The Air Taxi Sham

It's all over the aviation news every week and every month in the magazines I get: 

"Air taxi fleet is one step closer to launch"

"EVTOL aircraft could become common in cities in the 2030s"

"Nevermind the Jetsons...the future of transportation looks very electric"

"The average air taxi will be cheaper than an Uber Black"

It was that last one that really galled me enough to write this jeremiad. "Could," "hopes," "might," and other wishful thinking pepper these press releases like an over-seasoned steak. The contents of them are equally unpalatable.

I get the excitement. It's an entirely new type of aircraft and segment of the aviation market. It is purported to be the next leap forward in personal mobility. It offers quick access to otherwise overly-congested areas for a fraction of the cost of leasing a helicopter.

I love the innovation of it all. I love all the electric motors in the various configurations on these designs. Without these pioneers, nothing would get done, in any industry.

Wall Street is excited about this new segment, too. These eVTOL and air taxi companies have already gone public despite never having flown a revenue passenger, or even the aircraft they intend to debut at all. All to the tune of a $1.5T (that's trillion, or "may be" as they say) market cap, no less.

But I'm Luddite, and my view of the future is shaped entirely by my study of the past. I'll just come out and say it: this air taxi/eVTOL stuff is a huge nothingburger. It will flop, big time. It will deliver almost nothing that it promises. Or even the "mights."

The "last mile" that they hope to solve with air transportation is going to be better served by ground transportation for at least a century, easily, and the investors left standing when the music stops. And it will, abruptly.

But these fast risers will end up like HD DVD or Laser Disc, or the flying cars that when I was in school Popular Mechanics swore would be buzzing around for twenty years already; the initial good idea that takes many more years to integrate and become functional (and affordable) for the masses.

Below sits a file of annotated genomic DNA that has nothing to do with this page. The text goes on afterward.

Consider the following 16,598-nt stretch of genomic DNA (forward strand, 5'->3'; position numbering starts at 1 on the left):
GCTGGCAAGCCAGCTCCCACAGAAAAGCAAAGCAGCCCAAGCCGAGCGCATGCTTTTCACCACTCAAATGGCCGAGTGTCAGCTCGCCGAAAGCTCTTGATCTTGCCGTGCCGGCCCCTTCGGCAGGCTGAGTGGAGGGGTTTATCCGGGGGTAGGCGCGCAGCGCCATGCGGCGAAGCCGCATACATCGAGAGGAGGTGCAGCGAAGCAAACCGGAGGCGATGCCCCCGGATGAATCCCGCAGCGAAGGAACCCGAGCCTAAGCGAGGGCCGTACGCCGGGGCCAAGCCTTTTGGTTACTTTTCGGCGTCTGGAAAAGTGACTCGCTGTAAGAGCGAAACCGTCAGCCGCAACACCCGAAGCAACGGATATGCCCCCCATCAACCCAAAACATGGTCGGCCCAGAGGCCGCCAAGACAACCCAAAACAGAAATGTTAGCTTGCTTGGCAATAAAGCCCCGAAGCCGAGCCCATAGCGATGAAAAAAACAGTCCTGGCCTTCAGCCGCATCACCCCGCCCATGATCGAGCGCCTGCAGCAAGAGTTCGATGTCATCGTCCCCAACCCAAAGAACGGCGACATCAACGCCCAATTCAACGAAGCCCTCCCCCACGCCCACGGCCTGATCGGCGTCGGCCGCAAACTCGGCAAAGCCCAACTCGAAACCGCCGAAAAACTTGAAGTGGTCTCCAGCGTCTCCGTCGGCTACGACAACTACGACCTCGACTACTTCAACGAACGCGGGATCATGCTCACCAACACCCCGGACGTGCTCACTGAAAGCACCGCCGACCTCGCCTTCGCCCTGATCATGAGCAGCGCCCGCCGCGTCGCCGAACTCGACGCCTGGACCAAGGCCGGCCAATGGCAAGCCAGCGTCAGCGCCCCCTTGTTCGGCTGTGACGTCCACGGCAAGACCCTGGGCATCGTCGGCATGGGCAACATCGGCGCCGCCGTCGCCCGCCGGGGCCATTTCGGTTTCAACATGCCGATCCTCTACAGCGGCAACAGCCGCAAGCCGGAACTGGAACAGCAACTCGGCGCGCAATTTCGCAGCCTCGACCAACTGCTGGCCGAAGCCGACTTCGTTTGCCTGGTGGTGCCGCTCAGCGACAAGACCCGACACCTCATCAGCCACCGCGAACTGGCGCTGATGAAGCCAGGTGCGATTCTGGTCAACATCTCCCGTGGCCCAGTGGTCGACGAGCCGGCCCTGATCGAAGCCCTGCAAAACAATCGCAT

The first, most glaring issue is where are all the pilots going to come from? Sure, it will "just" take a commercial pilot's license and the flying might be similar to some low-time helicopter job, but will there be any takers? If they pay enough, this might make a dent in the rotary-wing airevac pilot market, but that would likely degrade the affordability component they claim to be the case. 

The second issue is how is this really going to be affordable? To get a rotary-wing commercial license with instrument rating is going to cost around $75,000. Who is going to pay that kind of money just to fly from Teterboro to Manhattan and back ten times a day? Those manufacturers going for powered-lift are in an even tighter spot: the list of vertical-lift aircraft in which someone could log time contains a lot of "X" designations (military experimental), or bear the names F-35C, Harrier, or Osprey. Really hard for the average Joe to get 50 hours PIC in one of those. For the air taxis to open purpose-built flight academies will really test the true affordability of operating these aerial vehicles. And forget remote operated--public adoption of something like that is light years away.

The third is where are these things going to land at the end of the "last mile?" There may be plenty of heliports in the largest metro areas, but if this concept is really ready for 60,000 (!) units nationwide, where is someone going to land in downtown Allentown, Pennsylvania on the quick hop from KABE? Take some parking lots by eminent domain? Right...

I'm sure you can think of many more non-starters in this industry (if you can call it that). This is why all of those tech startup geniuses make their big bucks, figuring all of this out. But since they can't just force a city park to open a landing zone for their planned 60,000 air taxis they envision buzzing around metro areas in the U.S., this is just simply an idea whose time hasn't yet come, and may not ever. 

In the end, the rest of us will just have to keep driving that last mile until we make our first million (or ten) to buy that Jetson One with some throwaway money.


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